“Hey, we’re going to the night market! They usually have it during the summer”. I had never ever been to a night market.

I was home for the weekend, getting to see my family again, and somehow it was the next thing on the agenda to do this particular evening. So off we went.

The first thing on my mind prior to this trip was to ask God for some sort of fresh understanding or perspective on Vancouver, because I realized that my future had something to do with this city. So here I was reflecting as we all travelled to the Richmond night market.

The thing about Vancouver is that the immigrant population in this city is very high. The funny thing is that Caucasians are actually a minority here, and other culture groups like Chinese, Japanese, Punjabi, and Filipino make up most of the mosaic of people. The immigrant mentality can be summed up as, “Do anything to make sure you get to be on top.” This ideal is what makes immigrant-populated cities what they are.

Here in Vancouver, driving is treacherous, partly because people hate looking out for anyone but themselves. If you go to a grocery store, the immigrant mentality forces one to disregrad open communication because people are caught up in focusing on themselves. It’s the sad truth, and I was thinking about all of this as we drove there.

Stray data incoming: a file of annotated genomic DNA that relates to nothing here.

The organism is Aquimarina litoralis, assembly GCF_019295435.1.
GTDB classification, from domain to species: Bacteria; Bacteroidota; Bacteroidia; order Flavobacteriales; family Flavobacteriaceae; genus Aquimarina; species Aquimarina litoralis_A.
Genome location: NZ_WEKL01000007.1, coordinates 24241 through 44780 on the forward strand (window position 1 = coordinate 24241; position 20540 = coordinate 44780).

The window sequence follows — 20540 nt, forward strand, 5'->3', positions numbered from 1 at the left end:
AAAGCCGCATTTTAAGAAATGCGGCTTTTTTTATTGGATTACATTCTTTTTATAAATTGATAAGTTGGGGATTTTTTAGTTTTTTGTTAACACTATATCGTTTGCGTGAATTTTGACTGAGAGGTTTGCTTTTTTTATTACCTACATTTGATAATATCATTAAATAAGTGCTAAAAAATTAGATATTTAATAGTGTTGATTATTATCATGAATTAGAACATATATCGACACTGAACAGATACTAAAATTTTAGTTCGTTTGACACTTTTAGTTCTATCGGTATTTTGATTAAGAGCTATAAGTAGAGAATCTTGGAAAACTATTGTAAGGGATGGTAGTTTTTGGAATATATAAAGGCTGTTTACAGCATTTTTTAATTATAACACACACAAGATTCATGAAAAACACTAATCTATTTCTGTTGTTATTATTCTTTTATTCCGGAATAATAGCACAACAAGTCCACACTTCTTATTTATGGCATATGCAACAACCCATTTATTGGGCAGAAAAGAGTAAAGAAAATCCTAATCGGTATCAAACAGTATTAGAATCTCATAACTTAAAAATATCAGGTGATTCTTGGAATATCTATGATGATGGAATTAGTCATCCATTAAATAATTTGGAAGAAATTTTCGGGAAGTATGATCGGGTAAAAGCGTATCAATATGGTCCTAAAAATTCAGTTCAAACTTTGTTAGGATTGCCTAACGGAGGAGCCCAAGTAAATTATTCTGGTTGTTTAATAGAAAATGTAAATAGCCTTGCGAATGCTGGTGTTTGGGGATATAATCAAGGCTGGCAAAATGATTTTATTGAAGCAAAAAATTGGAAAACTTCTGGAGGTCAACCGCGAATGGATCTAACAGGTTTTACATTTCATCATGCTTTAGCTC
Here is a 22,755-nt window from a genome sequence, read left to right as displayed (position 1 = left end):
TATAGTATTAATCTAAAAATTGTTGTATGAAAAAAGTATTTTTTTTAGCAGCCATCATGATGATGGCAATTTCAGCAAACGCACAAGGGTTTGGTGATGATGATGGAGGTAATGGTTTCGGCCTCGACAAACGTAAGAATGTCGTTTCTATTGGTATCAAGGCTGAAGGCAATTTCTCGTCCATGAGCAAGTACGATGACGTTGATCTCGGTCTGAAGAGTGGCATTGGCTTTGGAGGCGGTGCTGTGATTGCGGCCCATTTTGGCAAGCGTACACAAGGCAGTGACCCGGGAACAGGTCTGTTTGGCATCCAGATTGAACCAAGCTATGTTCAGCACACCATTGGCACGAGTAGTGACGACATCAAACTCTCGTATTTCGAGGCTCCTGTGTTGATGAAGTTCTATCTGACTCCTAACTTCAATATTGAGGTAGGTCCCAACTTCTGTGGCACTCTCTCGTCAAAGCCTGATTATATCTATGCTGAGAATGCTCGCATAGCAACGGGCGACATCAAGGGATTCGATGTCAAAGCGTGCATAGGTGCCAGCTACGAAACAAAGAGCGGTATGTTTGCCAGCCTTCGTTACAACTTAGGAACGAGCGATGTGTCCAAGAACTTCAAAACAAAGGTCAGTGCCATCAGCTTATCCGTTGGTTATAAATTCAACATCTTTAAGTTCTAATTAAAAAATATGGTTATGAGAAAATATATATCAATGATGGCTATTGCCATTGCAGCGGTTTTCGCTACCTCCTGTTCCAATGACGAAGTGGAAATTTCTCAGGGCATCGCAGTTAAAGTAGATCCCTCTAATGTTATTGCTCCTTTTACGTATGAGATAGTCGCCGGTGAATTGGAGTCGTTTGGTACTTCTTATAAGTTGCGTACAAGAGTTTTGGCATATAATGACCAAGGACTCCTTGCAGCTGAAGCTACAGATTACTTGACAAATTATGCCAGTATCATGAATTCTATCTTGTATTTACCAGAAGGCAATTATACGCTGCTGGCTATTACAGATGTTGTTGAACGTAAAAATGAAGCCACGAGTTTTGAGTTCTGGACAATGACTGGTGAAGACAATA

We got out the car and we start heading over towards the main area, and I could really think of was, “Wow, most of these people have no understanding about God, and even if they do their life doesn’t seem to illustrate the love of God.” I asked myself these questions as I made my way through the crowds of people I was rubbing shoulders with, as we started shopping:

Do these people know God? If they do, do they love God? If they love God, do they love others?
How shallow a life do I live, that as I walk through a crowd of lost people, my first reaction is not compassion, but selfishness?
How real is God to me? If He is real to me, why does my heart not go out for these people?
What sorts of methods could I employ to reach these people?

The first thing the Holy Spirit reminded me was that truth and love are always intertwined, meaning love always comes in truth and truth always works when in an atmosphere of love. If I truly love God, my heart must seek God’s heart. Consequently God’s heart is for lost people and therefore, my heart must likewise yearn for lost people.

I realized how ignorance and selfishness ruled my heart, and that compassion was a trivialized, spiritualized, and idealized conclusion in my head that I never had the heart to live out. I believe my future is back in Vancouver, but if the best I can do right now is smile and walk by the lost in this city, I am not in the least ready for what God has in store for me.

So here I am, asking myself tough questions. I think sometimes I’m too hard on myself, but the blessing of this approach has been the constant watering and nurturing of the Holy Spirit as I learn to live as a whole man. I believe that my beliefs must match my actions; right now it doesn’t.

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